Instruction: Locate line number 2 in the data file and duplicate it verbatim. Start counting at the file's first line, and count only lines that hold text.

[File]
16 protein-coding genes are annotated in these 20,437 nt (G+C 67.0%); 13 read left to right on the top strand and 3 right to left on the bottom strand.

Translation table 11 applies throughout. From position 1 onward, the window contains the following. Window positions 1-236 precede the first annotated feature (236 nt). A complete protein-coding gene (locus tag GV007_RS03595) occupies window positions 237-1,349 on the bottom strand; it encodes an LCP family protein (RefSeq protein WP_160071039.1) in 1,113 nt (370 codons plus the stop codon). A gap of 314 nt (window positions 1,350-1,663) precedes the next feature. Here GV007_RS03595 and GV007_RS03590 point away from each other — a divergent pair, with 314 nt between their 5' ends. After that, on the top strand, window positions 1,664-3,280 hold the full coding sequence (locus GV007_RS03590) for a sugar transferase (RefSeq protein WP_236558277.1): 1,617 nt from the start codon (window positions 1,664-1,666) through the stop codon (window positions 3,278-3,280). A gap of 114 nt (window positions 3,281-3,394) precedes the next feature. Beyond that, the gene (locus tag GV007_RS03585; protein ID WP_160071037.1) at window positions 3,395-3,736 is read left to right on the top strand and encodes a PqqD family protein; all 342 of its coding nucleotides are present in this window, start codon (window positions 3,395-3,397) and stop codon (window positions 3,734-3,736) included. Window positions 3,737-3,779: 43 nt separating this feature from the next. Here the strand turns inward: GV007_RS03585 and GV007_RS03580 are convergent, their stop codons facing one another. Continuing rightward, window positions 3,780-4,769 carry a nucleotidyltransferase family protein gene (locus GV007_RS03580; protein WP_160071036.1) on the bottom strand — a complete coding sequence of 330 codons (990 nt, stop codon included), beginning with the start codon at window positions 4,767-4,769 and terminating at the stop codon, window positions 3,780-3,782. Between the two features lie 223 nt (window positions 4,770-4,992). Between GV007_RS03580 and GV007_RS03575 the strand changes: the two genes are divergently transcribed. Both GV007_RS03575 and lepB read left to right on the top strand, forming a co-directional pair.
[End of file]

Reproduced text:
Translation table 11 applies throughout. From position 1 onward, the window contains the following. Window positions 1-236 precede the first annotated feature (236 nt). A complete protein-coding gene (locus tag GV007_RS03595) occupies window positions 237-1,349 on the bottom strand; it encodes an LCP family protein (RefSeq protein WP_160071039.1) in 1,113 nt (370 codons plus the stop codon). A gap of 314 nt (window positions 1,350-1,663) precedes the next feature. Here GV007_RS03595 and GV007_RS03590 point away from each other — a divergent pair, with 314 nt between their 5' ends. After that, on the top strand, window positions 1,664-3,280 hold the full coding sequence (locus GV007_RS03590) for a sugar transferase (RefSeq protein WP_236558277.1): 1,617 nt from the start codon (window positions 1,664-1,666) through the stop codon (window positions 3,278-3,280). A gap of 114 nt (window positions 3,281-3,394) precedes the next feature. Beyond that, the gene (locus tag GV007_RS03585; protein ID WP_160071037.1) at window positions 3,395-3,736 is read left to right on the top strand and encodes a PqqD family protein; all 342 of its coding nucleotides are present in this window, start codon (window positions 3,395-3,397) and stop codon (window positions 3,734-3,736) included. Window positions 3,737-3,779: 43 nt separating this feature from the next. Here the strand turns inward: GV007_RS03585 and GV007_RS03580 are convergent, their stop codons facing one another. Continuing rightward, window positions 3,780-4,769 carry a nucleotidyltransferase family protein gene (locus GV007_RS03580; protein WP_160071036.1) on the bottom strand — a complete coding sequence of 330 codons (990 nt, stop codon included), beginning with the start codon at window positions 4,767-4,769 and terminating at the stop codon, window positions 3,780-3,782. Between the two features lie 223 nt (window positions 4,770-4,992). Between GV007_RS03580 and GV007_RS03575 the strand changes: the two genes are divergently transcribed. Both GV007_RS03575 and lepB read left to right on the top strand, forming a co-directional pair.